Channel to debut 'Northshore Business' special 'After the Gold Rush' Sept. 29
Contact: Christina Chapple
HAMMOND -- Like the 1850s when prospectors stampeded to California seeking gold, the north shore experienced a “gold rush” of sorts when Hurricane Katrina pushed thousands of south shore residents across Lake Pontchartrain in search of new homes and businesses.
Three years later, the post-storm construction and real estate booms have leveled off, leaving in their wake a number of critical issues that continue to affect the north shore’s economic development.
The issues are explored in “After the Gold Rush,” a special edition of “Northshore Business” which will debut Monday, Sept. 29, at 8 p.m. on the Southeastern Channel, Southeastern Louisiana University’s educational cable access channel on Charter Cable Channel 18.
The 30-minute show is a follow-up to the award-winning 2007 special “Ten Years in One Day,” which illustrated how Katrina propelled forward north shore population growth, real estate, construction, new business, and sales and property taxes roughly “ten years in one day.”
“’After the Gold Rush’ provides a clear look at the current state of the north shore economy and the future of economic development in this region,” said Rick Settoon, the show’s executive producer and general manager of the Southeastern Channel. “We’re seeing a new set of dynamics taking place, and this program pinpoints where the north shore is right now.”
Settoon said the program describes how the region is returning to some of the problems that existed pre-Katrina and presents north shore economic development in context with what is happening in other parts of the state and country.
The special includes interviews with more than 20 local and state governmental and business officials such as Stephen Moret, Louisiana’s secretary of economic development, economist Loren Scott, and Tim Barfield of the state Department of Labor. Also appearing are Joe May, president of the state’s Community and Technical College system, and Paul Rainwater, director of the Louisiana Road Home Authority.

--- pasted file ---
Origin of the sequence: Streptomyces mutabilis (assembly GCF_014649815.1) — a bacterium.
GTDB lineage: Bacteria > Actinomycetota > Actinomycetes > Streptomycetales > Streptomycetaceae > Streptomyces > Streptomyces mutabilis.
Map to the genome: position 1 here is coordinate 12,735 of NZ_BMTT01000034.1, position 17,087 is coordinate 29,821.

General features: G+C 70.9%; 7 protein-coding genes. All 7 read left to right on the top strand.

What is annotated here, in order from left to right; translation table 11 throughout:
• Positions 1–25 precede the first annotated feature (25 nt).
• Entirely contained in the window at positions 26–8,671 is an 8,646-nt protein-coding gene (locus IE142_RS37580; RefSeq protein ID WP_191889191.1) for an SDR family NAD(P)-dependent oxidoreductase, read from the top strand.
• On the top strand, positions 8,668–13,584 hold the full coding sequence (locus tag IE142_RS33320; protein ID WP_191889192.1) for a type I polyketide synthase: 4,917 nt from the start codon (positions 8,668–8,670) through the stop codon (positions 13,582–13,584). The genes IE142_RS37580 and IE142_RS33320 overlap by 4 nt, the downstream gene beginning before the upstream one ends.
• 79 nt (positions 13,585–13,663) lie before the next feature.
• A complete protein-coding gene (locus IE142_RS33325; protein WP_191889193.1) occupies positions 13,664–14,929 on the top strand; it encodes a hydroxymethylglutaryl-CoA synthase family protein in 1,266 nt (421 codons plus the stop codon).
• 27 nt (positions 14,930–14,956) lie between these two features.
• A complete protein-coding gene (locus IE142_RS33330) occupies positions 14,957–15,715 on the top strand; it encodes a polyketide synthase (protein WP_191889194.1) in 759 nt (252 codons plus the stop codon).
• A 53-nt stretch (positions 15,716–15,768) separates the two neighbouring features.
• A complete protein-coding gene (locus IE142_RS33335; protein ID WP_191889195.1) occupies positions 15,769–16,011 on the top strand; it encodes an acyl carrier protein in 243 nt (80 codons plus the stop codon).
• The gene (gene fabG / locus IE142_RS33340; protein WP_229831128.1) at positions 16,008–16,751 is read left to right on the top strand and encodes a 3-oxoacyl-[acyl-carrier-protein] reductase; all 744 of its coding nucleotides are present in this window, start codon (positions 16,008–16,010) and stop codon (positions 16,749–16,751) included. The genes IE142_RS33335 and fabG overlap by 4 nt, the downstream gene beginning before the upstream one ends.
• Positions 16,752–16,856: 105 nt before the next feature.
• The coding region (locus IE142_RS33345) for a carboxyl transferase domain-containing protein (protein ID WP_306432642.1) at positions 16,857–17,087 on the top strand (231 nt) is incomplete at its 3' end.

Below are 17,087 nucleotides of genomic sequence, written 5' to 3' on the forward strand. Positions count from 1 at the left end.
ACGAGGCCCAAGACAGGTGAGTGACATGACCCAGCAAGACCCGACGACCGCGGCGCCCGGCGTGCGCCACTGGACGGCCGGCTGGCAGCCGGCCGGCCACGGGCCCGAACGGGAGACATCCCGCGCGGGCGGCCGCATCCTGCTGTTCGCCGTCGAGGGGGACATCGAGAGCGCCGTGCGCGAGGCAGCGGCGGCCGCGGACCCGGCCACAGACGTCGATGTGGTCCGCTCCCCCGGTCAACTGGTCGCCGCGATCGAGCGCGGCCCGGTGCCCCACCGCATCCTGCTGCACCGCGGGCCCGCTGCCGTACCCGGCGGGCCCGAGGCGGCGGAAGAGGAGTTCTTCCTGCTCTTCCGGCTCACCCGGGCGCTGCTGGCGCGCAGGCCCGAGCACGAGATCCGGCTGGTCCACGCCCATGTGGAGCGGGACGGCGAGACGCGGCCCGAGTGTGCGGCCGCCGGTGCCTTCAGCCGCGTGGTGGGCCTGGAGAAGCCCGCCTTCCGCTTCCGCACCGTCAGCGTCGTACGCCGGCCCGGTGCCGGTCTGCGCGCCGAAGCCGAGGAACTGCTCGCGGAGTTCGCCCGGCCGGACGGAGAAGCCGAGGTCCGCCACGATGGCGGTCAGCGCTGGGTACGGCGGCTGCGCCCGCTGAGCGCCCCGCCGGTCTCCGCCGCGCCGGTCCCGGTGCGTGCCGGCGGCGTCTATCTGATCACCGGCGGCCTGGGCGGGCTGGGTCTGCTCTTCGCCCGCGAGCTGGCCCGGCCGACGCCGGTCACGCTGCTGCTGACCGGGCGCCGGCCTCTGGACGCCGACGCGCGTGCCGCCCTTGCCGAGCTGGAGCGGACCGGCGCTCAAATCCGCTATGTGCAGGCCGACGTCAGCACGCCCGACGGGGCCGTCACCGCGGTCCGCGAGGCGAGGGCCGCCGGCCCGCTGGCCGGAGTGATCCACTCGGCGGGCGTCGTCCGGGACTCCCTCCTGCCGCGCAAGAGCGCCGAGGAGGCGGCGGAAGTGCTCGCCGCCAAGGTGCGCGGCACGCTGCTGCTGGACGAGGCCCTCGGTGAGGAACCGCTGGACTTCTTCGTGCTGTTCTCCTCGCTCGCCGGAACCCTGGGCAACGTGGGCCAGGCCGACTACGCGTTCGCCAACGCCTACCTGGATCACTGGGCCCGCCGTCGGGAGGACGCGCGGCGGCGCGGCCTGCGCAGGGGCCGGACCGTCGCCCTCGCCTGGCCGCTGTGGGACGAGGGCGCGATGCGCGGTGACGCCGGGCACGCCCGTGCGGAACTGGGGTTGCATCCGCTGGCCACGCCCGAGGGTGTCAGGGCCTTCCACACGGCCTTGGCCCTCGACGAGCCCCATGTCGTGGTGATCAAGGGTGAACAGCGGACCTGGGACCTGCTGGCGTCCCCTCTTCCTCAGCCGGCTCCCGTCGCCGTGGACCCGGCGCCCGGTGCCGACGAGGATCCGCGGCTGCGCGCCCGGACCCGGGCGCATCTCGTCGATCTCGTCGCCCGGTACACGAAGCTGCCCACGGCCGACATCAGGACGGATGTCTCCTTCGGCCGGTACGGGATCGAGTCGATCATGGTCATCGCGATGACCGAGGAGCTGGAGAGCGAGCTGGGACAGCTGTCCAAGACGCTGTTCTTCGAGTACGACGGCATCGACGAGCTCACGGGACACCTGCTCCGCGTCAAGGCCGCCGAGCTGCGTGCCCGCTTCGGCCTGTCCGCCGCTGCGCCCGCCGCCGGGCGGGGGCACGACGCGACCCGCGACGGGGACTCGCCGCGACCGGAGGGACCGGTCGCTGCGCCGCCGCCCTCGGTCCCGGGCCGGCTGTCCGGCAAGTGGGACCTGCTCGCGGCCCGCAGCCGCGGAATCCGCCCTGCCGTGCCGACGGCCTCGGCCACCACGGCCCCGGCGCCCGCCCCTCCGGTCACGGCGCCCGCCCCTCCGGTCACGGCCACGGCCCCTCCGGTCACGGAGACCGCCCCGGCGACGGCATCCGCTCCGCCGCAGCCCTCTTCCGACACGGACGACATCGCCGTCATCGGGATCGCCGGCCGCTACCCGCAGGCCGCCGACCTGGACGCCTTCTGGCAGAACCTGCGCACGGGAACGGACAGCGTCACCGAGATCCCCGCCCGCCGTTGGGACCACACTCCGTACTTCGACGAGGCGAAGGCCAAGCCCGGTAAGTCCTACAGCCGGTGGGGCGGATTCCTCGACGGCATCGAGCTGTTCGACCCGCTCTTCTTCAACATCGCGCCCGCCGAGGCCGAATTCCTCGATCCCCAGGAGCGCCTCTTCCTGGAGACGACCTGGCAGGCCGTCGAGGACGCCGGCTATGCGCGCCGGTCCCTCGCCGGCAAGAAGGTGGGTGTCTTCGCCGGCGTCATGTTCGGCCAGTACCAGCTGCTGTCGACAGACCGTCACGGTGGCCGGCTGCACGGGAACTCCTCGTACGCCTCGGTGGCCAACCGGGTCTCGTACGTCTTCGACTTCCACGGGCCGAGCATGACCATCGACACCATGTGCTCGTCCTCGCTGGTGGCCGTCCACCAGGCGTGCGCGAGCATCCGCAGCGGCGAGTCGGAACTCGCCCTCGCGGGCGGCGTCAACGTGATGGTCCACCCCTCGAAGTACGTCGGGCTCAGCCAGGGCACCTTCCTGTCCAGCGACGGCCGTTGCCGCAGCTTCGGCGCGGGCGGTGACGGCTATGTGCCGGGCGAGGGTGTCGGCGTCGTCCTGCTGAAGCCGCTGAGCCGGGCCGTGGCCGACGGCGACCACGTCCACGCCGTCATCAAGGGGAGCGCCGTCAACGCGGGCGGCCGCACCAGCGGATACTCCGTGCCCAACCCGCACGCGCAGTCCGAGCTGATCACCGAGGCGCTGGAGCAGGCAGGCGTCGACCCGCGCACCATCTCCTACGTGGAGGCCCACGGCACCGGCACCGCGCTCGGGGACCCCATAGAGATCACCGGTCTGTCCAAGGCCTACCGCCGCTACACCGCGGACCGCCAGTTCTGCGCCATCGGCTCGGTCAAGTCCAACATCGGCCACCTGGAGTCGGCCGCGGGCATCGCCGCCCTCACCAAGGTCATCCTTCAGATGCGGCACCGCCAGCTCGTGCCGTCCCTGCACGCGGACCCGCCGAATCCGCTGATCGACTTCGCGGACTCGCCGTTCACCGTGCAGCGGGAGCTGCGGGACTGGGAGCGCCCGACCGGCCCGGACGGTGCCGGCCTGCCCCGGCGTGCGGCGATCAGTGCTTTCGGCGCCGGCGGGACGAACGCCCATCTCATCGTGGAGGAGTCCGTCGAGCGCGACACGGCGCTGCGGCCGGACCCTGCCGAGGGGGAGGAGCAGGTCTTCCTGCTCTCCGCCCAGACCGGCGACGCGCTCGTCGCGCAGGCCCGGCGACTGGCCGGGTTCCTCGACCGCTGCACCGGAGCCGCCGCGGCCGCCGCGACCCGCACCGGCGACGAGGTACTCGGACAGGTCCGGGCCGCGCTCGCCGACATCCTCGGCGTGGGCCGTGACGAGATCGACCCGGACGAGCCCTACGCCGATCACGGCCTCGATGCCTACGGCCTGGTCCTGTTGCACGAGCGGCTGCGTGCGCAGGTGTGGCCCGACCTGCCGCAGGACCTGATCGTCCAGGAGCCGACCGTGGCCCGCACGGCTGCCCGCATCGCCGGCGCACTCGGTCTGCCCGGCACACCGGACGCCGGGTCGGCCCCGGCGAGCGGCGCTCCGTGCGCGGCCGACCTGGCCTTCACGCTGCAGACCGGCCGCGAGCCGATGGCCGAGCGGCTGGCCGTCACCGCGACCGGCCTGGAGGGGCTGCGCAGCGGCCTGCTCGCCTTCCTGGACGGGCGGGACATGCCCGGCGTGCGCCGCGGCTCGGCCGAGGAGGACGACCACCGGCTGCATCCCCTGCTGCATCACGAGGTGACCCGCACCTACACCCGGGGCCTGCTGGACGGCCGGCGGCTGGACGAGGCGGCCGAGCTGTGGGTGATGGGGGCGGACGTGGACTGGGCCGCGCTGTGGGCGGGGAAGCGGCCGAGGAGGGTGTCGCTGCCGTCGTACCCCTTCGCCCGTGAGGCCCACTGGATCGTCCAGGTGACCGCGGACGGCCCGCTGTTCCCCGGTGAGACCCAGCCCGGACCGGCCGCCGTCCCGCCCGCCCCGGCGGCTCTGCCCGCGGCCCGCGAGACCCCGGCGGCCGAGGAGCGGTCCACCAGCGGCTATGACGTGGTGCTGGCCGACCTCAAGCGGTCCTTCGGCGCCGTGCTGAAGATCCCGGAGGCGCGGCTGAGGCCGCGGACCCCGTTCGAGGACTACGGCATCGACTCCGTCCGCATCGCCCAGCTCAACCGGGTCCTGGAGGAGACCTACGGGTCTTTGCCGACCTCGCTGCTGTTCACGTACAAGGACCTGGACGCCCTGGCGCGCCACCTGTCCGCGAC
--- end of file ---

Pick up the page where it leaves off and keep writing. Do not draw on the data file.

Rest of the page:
“Now that the economic fog is lifting, assessments regarding population, education and job skills, and city and parish planning have to be made quickly,” said Southeastern communication instructor Steve Bellas, the show’s producer, writer and host. “The most positive realization is that we have to get out of that so-called ‘recovery mindset.’ Many feel that this mindset has tainted the north shore’s real potential.”
“After the Gold Rush” examines attractive elements that are driving new business to the north shore, but also looks at obstacles that might deter business and industry from locating in the region. Such concerns are the economy’s post-Katrina dependence on federal dollars, the north shore’s boom/bust economic cycle, and the availability of both a skilled workforce and adequate housing.
Bellas said that an obvious draw for new industry is the quality of existing workforce and skilled labor. Potential investors would like to find all that they need on the north shore.
“But those folks might, in the short run, have to be imported,” Bellas said. “Whichever, the population, spending habits and dynamics will change, and that leads us back to the all-important planning and zoning issues that have simmered in the cities and parishes for far too long.”
According to Bellas, many experts interviewed for the documentary said even without Katrina, population and business growth on the north shore was bound to happen because of the I-12 corridor and the potential of the Zachary Taylor Parkway project.
“The experts feel that the economic surge following Katrina and Rita was lagniappe, icing on the cake,” Bellas said. “No one was fooled into thinking that the fundamentals of realistic planning and growth had changed. But again, where are we now? And how does the north shore and Louisiana fit in or not with the current economic turmoil in the rest of the country?”
Bill Joubert, director of Southeastern’s Southeast Louisiana Business Center, was a primary consultant for the program. Southeastern Channel staff member Dave Fox videotaped and edited the show while Josh Kapusinski created the graphics.
The Southeastern Channel, which has won more than 70 national and international awards in its five years, can be seen on Charter Cable Channel 18 in Tangipahoa, St. Tammany and Livingston parishes and on Channel 17 in Washington Parish. The channel can be viewed online at www.selu.edu/tv.